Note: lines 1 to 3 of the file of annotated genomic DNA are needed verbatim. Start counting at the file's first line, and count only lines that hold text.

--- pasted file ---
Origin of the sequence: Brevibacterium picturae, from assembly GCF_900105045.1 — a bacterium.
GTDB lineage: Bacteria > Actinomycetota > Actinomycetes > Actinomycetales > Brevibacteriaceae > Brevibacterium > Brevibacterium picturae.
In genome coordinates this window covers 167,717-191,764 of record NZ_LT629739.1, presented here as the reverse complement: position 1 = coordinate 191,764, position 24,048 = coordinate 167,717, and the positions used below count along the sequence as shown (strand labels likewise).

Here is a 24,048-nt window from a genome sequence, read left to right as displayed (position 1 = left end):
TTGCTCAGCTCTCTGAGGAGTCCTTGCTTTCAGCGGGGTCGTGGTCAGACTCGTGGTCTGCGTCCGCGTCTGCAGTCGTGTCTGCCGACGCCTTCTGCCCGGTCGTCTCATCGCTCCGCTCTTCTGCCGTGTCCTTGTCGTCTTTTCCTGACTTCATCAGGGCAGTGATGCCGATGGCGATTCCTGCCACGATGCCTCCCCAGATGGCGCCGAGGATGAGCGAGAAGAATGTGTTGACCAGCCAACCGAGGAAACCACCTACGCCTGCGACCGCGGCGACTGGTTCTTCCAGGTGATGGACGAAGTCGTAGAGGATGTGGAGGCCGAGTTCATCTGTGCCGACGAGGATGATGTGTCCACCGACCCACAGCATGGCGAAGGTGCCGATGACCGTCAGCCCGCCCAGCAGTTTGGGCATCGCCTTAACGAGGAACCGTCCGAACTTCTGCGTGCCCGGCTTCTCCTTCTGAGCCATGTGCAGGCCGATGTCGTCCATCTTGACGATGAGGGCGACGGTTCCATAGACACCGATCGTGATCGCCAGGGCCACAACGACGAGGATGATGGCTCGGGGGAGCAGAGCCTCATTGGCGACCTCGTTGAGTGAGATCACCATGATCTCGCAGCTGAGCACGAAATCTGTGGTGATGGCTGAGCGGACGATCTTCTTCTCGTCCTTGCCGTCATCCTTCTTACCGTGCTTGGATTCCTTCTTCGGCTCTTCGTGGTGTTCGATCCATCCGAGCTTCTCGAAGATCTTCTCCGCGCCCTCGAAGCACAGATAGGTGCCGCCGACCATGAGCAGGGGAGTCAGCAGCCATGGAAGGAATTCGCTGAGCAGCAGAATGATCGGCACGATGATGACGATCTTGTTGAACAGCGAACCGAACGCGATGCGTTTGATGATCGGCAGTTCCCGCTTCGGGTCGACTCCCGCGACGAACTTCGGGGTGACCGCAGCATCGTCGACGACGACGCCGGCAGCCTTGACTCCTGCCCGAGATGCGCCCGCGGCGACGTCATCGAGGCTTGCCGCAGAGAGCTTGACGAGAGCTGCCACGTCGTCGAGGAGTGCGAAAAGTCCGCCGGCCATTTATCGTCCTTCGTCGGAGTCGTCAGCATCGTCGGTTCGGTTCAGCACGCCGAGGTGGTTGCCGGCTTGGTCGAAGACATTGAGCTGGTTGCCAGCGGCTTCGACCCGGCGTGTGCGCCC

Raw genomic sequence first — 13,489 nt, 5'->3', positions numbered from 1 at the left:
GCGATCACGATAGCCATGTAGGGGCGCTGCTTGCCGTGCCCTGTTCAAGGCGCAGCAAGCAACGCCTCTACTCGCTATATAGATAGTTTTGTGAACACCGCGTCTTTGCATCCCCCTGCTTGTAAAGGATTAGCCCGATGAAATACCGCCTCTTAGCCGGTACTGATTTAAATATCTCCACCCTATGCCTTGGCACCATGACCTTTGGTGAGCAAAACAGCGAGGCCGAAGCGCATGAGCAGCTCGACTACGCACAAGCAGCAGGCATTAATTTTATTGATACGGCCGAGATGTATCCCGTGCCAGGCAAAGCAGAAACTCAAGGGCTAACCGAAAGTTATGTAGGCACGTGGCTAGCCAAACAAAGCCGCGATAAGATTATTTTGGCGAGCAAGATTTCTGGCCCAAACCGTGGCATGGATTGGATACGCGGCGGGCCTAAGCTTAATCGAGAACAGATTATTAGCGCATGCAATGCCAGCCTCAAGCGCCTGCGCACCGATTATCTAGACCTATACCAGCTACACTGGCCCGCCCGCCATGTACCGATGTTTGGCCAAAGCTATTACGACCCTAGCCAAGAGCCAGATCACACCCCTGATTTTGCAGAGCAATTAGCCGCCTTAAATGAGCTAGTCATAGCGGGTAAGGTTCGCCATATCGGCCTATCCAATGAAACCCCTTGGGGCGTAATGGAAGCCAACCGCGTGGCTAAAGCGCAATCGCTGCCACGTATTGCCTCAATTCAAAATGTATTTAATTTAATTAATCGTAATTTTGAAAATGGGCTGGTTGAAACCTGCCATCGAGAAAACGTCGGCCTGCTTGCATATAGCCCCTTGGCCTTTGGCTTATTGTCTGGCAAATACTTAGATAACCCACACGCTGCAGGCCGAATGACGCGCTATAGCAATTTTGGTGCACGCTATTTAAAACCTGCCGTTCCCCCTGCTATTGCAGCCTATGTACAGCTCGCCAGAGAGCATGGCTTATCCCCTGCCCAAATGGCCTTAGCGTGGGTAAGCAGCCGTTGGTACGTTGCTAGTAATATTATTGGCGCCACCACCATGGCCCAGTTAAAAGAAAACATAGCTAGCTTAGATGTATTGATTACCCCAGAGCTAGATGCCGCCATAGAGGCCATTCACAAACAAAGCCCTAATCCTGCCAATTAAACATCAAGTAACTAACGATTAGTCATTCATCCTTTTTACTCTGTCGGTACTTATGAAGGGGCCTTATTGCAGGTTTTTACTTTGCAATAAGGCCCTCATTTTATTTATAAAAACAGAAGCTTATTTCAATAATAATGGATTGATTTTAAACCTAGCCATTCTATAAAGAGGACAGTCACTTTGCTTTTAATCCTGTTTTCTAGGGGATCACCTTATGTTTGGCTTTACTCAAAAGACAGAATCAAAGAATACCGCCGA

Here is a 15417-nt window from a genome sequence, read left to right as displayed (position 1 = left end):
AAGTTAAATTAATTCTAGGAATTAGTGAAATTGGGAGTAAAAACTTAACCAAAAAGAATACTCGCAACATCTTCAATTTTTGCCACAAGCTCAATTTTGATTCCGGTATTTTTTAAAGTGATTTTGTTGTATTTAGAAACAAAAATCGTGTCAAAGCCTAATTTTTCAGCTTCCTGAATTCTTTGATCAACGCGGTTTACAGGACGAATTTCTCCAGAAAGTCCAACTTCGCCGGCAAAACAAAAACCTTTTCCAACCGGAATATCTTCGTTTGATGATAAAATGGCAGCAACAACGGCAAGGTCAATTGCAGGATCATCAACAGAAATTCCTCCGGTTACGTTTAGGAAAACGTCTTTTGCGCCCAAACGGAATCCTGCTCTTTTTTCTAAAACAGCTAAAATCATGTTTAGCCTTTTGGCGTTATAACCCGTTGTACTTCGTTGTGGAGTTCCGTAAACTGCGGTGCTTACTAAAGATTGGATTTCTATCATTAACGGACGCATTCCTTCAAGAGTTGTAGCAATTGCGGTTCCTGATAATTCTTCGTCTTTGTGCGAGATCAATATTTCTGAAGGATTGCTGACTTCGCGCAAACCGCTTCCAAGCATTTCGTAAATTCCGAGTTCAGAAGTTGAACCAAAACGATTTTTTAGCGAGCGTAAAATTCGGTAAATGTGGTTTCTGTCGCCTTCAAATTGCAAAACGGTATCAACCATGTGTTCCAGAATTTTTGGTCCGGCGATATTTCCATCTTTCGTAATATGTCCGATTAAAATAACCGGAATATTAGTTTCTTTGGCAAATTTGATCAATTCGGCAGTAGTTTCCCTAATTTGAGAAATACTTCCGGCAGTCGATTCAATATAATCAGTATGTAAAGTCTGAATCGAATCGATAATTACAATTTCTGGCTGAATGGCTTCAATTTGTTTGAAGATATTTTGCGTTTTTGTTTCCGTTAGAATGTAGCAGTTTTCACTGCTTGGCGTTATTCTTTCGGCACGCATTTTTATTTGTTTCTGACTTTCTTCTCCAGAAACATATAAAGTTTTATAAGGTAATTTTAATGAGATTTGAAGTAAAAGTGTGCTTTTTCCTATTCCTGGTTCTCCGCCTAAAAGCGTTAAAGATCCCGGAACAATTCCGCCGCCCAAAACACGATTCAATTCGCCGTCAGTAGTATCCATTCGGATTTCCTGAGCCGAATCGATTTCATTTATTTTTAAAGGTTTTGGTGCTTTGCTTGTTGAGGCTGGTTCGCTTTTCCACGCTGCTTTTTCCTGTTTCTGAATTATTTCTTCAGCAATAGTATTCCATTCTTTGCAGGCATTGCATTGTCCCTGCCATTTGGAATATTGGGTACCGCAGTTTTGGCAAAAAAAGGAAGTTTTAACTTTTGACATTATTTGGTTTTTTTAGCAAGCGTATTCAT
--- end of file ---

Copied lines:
Origin of the sequence: Brevibacterium picturae, from assembly GCF_900105045.1 — a bacterium.
GTDB lineage: Bacteria > Actinomycetota > Actinomycetes > Actinomycetales > Brevibacteriaceae > Brevibacterium > Brevibacterium picturae.
In genome coordinates this window covers 167,717-191,764 of record NZ_LT629739.1, presented here as the reverse complement: position 1 = coordinate 191,764, position 24,048 = coordinate 167,717, and the positions used below count along the sequence as shown (strand labels likewise).